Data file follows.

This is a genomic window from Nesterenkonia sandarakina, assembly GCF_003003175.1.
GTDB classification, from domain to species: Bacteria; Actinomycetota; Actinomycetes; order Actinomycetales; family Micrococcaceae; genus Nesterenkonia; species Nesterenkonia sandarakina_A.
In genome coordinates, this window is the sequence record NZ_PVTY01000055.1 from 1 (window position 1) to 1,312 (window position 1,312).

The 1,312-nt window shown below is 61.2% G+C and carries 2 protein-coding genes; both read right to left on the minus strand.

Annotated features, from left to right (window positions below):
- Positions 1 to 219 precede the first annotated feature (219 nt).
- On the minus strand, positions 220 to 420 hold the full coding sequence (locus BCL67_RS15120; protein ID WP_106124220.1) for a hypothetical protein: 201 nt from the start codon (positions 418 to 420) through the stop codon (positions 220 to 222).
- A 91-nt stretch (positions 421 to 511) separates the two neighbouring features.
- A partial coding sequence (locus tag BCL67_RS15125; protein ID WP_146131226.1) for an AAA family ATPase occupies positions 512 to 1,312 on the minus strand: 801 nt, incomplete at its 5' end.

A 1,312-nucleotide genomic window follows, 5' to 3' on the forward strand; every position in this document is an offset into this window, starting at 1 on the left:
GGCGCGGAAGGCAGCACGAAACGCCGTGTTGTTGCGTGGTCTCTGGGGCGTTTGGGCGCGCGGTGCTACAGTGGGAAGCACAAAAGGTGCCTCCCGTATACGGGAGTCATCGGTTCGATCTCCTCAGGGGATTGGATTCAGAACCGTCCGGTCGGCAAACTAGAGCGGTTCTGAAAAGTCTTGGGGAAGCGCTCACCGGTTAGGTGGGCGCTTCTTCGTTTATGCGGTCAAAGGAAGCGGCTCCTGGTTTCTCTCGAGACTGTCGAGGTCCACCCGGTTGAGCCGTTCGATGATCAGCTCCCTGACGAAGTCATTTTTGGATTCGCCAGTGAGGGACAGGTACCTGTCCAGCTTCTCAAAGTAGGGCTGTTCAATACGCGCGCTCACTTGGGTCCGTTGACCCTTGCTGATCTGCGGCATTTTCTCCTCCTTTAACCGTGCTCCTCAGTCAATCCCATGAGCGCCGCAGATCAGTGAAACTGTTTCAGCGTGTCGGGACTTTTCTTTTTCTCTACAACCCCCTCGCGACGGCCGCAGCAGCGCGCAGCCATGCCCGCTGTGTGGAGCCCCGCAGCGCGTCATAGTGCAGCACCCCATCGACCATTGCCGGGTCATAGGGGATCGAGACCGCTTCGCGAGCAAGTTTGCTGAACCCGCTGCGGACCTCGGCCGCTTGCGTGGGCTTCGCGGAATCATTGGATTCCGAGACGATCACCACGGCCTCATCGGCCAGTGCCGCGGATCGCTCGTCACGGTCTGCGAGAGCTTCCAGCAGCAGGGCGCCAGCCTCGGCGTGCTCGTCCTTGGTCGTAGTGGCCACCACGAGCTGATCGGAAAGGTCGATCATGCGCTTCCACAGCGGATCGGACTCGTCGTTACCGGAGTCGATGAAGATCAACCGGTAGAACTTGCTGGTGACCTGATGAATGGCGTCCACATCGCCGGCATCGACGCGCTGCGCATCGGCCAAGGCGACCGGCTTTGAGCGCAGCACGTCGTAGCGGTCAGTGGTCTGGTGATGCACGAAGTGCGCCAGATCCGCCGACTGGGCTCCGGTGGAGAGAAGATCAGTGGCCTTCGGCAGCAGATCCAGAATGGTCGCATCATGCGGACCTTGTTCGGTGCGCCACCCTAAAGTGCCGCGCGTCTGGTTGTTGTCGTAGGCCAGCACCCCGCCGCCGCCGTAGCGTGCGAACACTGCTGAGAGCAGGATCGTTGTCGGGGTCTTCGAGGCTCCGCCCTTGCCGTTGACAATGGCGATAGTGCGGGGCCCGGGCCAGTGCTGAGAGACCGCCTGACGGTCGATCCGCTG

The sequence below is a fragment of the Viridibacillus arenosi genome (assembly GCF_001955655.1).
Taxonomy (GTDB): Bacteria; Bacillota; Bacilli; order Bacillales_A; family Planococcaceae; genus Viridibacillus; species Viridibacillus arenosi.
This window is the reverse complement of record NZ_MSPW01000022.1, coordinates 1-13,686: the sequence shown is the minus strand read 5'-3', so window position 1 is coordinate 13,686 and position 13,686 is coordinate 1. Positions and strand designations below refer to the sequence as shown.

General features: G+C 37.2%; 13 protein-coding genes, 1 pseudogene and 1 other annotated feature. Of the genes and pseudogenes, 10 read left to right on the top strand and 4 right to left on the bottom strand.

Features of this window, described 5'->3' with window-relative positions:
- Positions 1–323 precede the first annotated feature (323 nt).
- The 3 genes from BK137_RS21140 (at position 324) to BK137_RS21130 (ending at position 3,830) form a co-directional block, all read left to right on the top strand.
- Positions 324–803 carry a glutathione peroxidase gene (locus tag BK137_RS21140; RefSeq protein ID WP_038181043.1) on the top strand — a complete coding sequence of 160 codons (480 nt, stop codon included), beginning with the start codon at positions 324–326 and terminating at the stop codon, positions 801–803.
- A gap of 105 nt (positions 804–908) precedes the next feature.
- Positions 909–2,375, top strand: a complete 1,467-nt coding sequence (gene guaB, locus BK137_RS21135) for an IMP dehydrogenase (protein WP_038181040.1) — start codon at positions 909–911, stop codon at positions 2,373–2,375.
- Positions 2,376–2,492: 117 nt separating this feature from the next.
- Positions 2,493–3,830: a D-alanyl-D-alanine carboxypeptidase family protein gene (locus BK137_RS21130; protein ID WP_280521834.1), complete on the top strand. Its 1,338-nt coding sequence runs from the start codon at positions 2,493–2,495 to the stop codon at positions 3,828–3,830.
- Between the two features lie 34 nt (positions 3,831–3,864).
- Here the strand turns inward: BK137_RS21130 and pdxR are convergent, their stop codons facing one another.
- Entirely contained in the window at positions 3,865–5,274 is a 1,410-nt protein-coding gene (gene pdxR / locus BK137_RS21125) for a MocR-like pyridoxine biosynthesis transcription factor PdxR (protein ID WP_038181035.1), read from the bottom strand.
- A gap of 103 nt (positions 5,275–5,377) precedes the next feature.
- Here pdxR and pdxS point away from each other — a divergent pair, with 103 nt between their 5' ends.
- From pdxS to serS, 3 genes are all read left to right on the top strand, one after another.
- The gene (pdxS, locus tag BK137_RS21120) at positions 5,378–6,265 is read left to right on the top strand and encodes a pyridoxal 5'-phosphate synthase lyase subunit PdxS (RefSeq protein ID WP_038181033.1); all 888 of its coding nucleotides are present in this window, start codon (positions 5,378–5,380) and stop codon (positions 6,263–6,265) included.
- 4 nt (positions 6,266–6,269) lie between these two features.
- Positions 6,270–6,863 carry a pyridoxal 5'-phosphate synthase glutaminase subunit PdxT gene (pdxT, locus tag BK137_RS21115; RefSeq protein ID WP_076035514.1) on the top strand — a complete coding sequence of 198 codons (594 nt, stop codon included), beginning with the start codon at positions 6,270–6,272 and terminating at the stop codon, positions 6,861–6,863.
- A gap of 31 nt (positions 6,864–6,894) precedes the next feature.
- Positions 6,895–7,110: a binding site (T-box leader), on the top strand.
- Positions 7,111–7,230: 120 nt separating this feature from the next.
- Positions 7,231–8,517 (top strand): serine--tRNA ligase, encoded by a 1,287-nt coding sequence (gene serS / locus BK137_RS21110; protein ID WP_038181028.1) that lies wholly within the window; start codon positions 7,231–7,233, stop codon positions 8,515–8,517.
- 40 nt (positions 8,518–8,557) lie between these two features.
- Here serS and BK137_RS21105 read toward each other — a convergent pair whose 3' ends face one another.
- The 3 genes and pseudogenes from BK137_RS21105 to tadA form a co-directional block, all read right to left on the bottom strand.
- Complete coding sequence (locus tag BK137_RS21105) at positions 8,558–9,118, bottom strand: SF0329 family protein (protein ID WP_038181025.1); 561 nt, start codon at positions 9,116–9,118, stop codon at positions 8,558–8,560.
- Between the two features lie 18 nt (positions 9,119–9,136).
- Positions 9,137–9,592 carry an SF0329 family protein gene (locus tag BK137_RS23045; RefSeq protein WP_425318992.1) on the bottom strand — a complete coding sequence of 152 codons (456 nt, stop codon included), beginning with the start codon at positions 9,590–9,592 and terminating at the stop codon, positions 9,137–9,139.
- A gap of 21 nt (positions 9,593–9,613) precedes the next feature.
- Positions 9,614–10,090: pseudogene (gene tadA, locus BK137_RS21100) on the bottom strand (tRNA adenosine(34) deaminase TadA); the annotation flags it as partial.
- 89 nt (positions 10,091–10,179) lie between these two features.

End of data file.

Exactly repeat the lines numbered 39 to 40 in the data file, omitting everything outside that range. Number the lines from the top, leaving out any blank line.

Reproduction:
- The 3 genes and pseudogenes from BK137_RS21105 to tadA form a co-directional block, all read right to left on the bottom strand.
- Complete coding sequence (locus tag BK137_RS21105) at positions 8,558–9,118, bottom strand: SF0329 family protein (protein ID WP_038181025.1); 561 nt, start codon at positions 9,116–9,118, stop codon at positions 8,558–8,560.